With Google Glass, “an assembler reads out loud the coding on a wire” and “the correct hole on the electronic version of the map lights up and flashes, providing an easy-to-follow guide.” In addition to reducing “the error rate for wire insertions … to zero from about 6 percent … the time needed to assemble a wire harness has dropped by more than 60 percent.” Fred Edman of Boeing says Google Glass also is a comfortable fit with “a lot of the Millennials in the wire shop” who “are very knowledgeable about technology” and “took to it very quickly.”
So, while Google Glass fizzled on the consumer market perhaps because they looked goofy, it’s another story at factories, where people often wear goggles anyway. “Style points don’t get you very far in an industrial environment, but productivity does,” says Tom Bianculli of Zebra Technologies, which sells its own computer headset “for rugged industrial use.” The potential downside is that increased “work speeds could increase the risk of accidents or injuries,” as could the distraction of the pop-up messages. Others note that the devices could compromise “secure computer networks.”
The Elio has three wheels, costs $6,800 and gets 84 miles to the gallon. It will be made by Elio Motors — if founder Paul Elio can get another $230 million in funding, reports Jeff Bennett in The Wall Street Journal (6/4/15). That’s on top of the $70 million Paul has already raised from an angel investor and some 41,000 true-believers who have plunked down a deposit “ranging from $100 to $1,000” for a place on a waiting list. Those who opted for a non-refundable deposit — which is most of them — will get priority.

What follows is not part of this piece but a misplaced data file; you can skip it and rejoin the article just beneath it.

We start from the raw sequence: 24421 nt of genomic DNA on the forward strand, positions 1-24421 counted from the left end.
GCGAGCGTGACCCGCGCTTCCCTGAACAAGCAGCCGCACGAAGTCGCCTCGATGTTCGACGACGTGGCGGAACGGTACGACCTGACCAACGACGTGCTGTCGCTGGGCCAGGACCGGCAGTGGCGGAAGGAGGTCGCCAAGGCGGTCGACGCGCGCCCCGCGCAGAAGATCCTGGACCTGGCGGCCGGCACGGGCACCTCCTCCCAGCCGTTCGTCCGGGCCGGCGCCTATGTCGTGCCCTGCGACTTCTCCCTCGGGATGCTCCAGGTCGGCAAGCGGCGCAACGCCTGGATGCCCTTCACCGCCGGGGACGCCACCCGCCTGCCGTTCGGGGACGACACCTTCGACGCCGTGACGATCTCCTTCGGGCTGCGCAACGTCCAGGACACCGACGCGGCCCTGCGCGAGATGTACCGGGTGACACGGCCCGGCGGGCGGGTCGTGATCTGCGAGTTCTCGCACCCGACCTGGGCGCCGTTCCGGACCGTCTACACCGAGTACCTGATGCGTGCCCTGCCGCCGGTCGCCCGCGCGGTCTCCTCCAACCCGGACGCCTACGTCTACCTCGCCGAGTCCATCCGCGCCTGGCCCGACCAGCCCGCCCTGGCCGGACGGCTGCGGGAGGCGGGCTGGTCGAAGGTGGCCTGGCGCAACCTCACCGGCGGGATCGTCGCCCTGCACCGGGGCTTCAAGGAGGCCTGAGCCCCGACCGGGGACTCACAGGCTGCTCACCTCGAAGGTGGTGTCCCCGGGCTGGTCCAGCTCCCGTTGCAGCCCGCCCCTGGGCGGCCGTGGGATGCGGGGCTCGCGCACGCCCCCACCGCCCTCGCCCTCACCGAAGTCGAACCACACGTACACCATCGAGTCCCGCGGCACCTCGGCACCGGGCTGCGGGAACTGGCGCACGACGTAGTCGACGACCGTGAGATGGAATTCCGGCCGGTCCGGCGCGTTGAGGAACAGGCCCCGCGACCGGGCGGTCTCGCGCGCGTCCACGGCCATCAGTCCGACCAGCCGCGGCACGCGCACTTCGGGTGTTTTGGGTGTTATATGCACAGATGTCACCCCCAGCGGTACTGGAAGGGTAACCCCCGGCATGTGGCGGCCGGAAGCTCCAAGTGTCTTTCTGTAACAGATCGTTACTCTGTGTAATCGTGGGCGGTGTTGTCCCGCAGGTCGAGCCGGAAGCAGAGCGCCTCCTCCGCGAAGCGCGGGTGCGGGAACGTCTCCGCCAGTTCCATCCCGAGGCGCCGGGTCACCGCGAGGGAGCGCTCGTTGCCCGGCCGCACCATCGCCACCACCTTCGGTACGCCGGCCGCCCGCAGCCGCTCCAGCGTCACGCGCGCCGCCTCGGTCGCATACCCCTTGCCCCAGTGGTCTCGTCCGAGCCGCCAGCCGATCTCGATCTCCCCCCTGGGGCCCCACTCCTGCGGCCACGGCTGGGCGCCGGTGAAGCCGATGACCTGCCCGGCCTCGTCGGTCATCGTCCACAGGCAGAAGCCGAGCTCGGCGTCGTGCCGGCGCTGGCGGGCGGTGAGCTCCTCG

Paul’s goal is to sell 250,000 of his three-wheelers annually. “It’s a lot of vehicles, right?” he says. “But I believe we can sell to people in the new-car market, used-car market, those who drive clunkers and those who just want it, too … The Elio is personal transportation, and people are going to want one even though they own other cars.” Even if Paul is right about the potential market, he faces huge hurdles when it comes to financing his vision. “Our capital markets aren’t set up to fund a new car company,” he says.
Most venture capitalists “heads pop off” when they hear the Elio needs $300 million before it can start making money, says Paul, who is trying to cobble together most of the rest of what he needs through a loan from the US Department of Energy. If he succeeds, Paul plans to build the car in a former General Motors plant and sell it “directly to consumers through company-owned stores,” like Tesla. Paul is not a billionaire like Elon Musk, though — he has had to take a job as a roofer to pay bills while pursuing his three-wheeler dream.
PepsiCo is bringing a “craft beer” sensibility to its latest soda fountain machine, reports Mike Esterl in The Wall Street Journal (6/5/15). Having watched the industrial beer business lose its head to small, local craft breweries, PepsiCo hopes to avoid a similar fate in the soda business with eight newfangled flavors, including agave vanilla cream, black cherry with tarragon, lemon berry acai, orange hibiscus and pineapple cream. The move comes as niche soda companies like Jones and Reed’s show significant growth.
Called Stubborn Soda, the new line will be dispensed from a machine resembling a beer tap, where users will pull on a handle to pour their drink. It follows last year’s introduction of Spire, a machine “that allows customers to make hundreds of drink combinations by touching a screen.” PepsiCo last year also “began slowly rolling out Caleb’s Kola, a craft cola in a glass bottle and marketed as containing ‘sustainable Fair Trade cane sugar and kola nuts from Africa’.” Using cane sugar and glass bottles are other key features of the “craft soda” boomlet.